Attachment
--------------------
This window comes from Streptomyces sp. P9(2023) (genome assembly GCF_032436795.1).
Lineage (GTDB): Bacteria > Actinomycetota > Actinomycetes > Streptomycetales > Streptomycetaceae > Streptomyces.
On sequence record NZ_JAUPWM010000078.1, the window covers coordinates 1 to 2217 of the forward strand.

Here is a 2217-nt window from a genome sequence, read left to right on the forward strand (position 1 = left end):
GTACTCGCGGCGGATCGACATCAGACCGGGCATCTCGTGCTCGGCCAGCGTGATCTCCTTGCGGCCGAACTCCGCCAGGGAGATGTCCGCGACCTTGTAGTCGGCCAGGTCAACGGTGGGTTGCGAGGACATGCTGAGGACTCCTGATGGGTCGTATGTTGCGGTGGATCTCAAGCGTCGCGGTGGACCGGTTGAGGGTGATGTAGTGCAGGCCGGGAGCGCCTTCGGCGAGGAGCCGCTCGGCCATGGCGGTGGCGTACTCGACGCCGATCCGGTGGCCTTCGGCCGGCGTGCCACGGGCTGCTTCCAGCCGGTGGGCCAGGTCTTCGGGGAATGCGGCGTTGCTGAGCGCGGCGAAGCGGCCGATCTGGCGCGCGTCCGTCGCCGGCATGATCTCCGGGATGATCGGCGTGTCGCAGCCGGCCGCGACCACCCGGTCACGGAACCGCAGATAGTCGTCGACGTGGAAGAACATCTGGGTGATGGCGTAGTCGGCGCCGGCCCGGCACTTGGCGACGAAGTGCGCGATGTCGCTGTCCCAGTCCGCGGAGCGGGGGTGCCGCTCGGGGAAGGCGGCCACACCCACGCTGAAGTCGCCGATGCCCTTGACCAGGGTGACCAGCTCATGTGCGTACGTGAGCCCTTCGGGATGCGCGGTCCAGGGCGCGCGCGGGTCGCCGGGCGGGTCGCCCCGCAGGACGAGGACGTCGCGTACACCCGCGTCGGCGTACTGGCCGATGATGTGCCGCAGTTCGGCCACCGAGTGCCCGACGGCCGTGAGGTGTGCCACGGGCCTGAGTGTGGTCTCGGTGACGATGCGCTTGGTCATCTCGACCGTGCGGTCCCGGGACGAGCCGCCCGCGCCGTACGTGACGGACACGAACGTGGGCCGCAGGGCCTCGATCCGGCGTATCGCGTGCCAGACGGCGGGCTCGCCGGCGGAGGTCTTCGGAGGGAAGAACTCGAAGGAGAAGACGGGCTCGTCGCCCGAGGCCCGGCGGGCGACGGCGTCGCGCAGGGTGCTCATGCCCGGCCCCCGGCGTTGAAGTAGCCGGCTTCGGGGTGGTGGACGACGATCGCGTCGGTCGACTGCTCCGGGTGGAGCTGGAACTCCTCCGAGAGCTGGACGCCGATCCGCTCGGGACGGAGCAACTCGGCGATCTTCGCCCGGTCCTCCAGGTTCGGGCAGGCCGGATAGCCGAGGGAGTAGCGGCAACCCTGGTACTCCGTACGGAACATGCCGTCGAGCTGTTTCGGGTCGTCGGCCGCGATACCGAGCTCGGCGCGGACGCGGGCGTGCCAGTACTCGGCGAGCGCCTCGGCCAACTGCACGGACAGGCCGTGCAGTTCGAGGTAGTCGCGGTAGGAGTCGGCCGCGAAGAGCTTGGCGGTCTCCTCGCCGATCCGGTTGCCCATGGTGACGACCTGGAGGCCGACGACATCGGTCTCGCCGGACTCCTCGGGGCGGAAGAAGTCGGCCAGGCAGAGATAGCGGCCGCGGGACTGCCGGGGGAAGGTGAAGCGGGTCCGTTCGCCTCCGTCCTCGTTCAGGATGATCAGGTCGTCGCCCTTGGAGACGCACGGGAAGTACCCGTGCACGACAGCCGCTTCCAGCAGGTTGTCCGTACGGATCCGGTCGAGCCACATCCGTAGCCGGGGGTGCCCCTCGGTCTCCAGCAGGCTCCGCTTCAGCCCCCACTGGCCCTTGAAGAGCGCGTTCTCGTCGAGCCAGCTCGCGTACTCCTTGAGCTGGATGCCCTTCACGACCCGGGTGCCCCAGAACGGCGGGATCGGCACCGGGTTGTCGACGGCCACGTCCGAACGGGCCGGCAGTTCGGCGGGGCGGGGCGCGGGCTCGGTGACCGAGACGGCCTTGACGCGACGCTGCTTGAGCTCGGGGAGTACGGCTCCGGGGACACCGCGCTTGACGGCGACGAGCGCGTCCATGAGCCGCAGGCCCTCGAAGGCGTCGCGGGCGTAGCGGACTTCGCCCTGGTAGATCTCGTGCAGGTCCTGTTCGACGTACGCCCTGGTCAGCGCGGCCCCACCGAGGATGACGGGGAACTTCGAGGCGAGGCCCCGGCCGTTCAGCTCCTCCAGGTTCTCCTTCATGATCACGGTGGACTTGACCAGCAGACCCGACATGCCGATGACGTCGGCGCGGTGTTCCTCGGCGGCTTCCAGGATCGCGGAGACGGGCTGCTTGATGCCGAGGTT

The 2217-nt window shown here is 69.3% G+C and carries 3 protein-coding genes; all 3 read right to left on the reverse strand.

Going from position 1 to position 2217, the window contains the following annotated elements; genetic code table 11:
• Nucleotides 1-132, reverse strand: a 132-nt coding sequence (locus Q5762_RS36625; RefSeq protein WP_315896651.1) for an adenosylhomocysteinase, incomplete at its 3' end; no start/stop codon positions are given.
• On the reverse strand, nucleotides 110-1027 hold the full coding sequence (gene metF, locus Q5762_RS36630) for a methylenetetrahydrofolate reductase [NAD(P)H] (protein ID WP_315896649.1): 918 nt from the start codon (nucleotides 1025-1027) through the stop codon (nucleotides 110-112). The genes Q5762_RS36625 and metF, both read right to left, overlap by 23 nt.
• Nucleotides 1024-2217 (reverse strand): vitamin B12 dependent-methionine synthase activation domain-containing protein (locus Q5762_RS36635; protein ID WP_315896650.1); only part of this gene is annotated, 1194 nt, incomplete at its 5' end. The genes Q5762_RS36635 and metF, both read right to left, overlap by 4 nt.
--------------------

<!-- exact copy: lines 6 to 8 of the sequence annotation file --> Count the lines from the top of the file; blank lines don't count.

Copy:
The 2217-nt window shown here is 69.3% G+C and carries 3 protein-coding genes; all 3 read right to left on the reverse strand.

Going from position 1 to position 2217, the window contains the following annotated elements; genetic code table 11:
• Nucleotides 1-132, reverse strand: a 132-nt coding sequence (locus Q5762_RS36625; RefSeq protein WP_315896651.1) for an adenosylhomocysteinase, incomplete at its 3' end; no start/stop codon positions are given.